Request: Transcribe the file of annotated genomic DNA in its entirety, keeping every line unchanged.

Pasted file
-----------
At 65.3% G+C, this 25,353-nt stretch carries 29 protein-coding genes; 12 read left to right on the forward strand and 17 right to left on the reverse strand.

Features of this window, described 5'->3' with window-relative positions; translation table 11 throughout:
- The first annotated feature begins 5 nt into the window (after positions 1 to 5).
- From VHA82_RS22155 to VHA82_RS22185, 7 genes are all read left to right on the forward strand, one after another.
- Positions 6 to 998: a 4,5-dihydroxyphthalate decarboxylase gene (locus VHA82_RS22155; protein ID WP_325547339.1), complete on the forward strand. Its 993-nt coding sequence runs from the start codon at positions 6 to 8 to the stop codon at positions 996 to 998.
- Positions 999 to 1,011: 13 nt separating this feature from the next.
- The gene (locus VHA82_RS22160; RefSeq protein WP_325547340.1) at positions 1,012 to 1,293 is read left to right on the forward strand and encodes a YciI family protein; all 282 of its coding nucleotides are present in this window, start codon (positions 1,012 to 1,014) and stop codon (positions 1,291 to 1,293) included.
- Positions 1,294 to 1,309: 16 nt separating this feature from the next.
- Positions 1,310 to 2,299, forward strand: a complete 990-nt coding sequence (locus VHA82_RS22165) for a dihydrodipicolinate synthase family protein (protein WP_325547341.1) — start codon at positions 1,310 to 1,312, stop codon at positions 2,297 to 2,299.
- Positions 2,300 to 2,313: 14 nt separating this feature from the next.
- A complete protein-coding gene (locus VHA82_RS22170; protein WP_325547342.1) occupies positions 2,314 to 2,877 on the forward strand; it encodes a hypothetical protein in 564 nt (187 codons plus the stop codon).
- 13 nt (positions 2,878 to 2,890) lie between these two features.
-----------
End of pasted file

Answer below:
At 65.3% G+C, this 25,353-nt stretch carries 29 protein-coding genes; 12 read left to right on the forward strand and 17 right to left on the reverse strand.

Features of this window, described 5'->3' with window-relative positions; translation table 11 throughout:
- The first annotated feature begins 5 nt into the window (after positions 1 to 5).
- From VHA82_RS22155 to VHA82_RS22185, 7 genes are all read left to right on the forward strand, one after another.
- Positions 6 to 998: a 4,5-dihydroxyphthalate decarboxylase gene (locus VHA82_RS22155; protein ID WP_325547339.1), complete on the forward strand. Its 993-nt coding sequence runs from the start codon at positions 6 to 8 to the stop codon at positions 996 to 998.
- Positions 999 to 1,011: 13 nt separating this feature from the next.
- The gene (locus VHA82_RS22160; RefSeq protein WP_325547340.1) at positions 1,012 to 1,293 is read left to right on the forward strand and encodes a YciI family protein; all 282 of its coding nucleotides are present in this window, start codon (positions 1,012 to 1,014) and stop codon (positions 1,291 to 1,293) included.
- Positions 1,294 to 1,309: 16 nt separating this feature from the next.
- Positions 1,310 to 2,299, forward strand: a complete 990-nt coding sequence (locus VHA82_RS22165) for a dihydrodipicolinate synthase family protein (protein WP_325547341.1) — start codon at positions 1,310 to 1,312, stop codon at positions 2,297 to 2,299.
- Positions 2,300 to 2,313: 14 nt separating this feature from the next.
- A complete protein-coding gene (locus VHA82_RS22170; protein WP_325547342.1) occupies positions 2,314 to 2,877 on the forward strand; it encodes a hypothetical protein in 564 nt (187 codons plus the stop codon).
- 13 nt (positions 2,878 to 2,890) lie between these two features.